Taliban Warns ISIS, Don't Come to Afghanistan

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Afghan policemen stand guard near the site of a Taliban attack in Kabul, Afghanistan, May 27, 2015. Omar Sobhani/Reuters

The Afghan Taliban has asked the leader of the Islamic State (ISIS) militant group not to begin an insurgency in Afghanistan and urged it to stop recruiting Taliban members, media outlets reported Tuesday.

The Taliban has seen growing divisions in its ranks over the effectiveness of ISIS and lack of any significant victory by the Taliban and has been losing fighters to ISIS as a result in recent months. There are fears of growing support for ISIS inside Afghanistan, Reuters reports. ISIS, which also goes by its Arabic acronym Daesh, has not formally declared a presence in Afghanistan.

The letter, addressed to ISIS leader Abu Bakr al-Baghdadi, reportedly said the Taliban is "based on religious brotherhood," and that the group "asks for your goodwill and doesn't want to see interference in its affairs."

The letter, signed by the Taliban's deputy Mullah Akhtar Mohammad Mansoor, also said that "jihad (holy war) against the Americans and their allies must be conducted under one flag and one leadership." The fundamentalist group has led an insurgency against Afghanistan's Western-backed government ever since it was overthrown from power in 2001.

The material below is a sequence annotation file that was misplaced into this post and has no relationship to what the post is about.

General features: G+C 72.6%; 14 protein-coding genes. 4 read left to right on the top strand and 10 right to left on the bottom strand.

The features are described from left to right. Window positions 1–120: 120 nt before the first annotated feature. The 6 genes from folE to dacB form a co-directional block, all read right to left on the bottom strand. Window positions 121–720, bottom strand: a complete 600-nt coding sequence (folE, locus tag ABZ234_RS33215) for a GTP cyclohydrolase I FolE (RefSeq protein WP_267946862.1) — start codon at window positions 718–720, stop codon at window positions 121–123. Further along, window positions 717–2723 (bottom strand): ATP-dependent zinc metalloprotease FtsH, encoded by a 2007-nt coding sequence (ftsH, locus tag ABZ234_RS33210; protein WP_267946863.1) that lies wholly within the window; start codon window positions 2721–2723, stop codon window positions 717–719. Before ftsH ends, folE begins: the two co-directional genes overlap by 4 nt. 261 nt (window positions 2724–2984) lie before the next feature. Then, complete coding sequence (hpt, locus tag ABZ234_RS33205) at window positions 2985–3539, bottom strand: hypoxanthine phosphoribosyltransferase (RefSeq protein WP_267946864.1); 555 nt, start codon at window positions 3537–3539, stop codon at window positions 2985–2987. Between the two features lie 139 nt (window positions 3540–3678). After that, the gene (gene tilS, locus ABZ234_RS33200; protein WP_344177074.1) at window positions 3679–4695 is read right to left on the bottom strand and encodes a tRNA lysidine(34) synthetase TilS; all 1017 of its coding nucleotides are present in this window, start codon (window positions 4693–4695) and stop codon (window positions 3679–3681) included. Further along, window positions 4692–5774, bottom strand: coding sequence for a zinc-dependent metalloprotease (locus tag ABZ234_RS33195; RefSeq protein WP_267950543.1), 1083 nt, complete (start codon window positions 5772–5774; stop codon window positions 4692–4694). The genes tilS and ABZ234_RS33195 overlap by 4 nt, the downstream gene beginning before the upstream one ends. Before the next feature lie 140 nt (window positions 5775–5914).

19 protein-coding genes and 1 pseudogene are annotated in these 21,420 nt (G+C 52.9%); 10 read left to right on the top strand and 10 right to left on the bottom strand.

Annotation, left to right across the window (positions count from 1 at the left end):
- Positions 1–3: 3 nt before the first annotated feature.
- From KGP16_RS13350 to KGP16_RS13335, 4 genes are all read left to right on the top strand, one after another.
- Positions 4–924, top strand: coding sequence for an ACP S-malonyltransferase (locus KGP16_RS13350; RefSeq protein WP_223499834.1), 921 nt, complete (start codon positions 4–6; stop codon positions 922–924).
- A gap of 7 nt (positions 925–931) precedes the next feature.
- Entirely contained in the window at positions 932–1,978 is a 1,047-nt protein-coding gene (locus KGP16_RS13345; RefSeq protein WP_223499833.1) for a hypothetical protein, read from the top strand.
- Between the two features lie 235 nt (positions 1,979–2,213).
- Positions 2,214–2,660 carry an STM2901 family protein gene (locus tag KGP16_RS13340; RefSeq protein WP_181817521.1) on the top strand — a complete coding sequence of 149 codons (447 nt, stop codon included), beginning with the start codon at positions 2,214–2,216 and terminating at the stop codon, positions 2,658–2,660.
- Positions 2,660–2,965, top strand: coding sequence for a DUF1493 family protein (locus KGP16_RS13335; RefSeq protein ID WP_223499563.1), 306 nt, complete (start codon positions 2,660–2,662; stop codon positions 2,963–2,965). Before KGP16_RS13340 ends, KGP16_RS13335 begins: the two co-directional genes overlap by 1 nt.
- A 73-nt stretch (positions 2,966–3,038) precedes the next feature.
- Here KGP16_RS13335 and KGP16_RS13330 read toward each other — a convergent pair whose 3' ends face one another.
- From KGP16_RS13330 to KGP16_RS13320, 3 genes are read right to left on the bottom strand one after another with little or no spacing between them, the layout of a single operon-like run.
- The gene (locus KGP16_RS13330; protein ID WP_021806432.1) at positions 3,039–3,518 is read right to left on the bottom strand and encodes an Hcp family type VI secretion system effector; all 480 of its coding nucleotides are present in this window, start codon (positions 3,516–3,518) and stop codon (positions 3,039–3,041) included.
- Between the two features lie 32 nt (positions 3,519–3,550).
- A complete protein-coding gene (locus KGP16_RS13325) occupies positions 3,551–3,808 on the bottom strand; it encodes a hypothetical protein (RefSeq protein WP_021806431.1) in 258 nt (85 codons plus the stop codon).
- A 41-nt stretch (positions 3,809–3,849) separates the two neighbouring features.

"The Islamic Emirate (Taliban) does not consider the multiplicity of jihadi ranks beneficial either for jihad or for Muslims," the letter reportedly read.

"Your decisions taken from a distance will result in (the IS) losing support of religious scholars, mujahedeen…and in order to defend its achievements the Islamic Emirate will be forced to react," it said, without elaborating on what a reaction would entail.

ISIS has moved swiftly through Iraq and Syria in the last year, claiming land with the goal of establishing a caliphate, or Islamic government. Residents living under ISIS rule are subject to harsh restrictions, including restrictive dress codes for women and an ISIS-approved school curriculum.

Around 100 families in Afghanistan have been displaced by fighting between militants over the past three weeks, according to the officials in the eastern province of Nangarhar, and 150 fighters have been killed in the clashes, a government spokesman told NBC News. The fighting is believed to have been between Taliban militants and supporters of ISIS, according to the AFP.

On Monday, two Taliban militants told NBC News that senior officials from the group traveled to Norway for talks with Afghan government officials aimed at resolving the ongoing conflict between the Taliban and the Afghan government.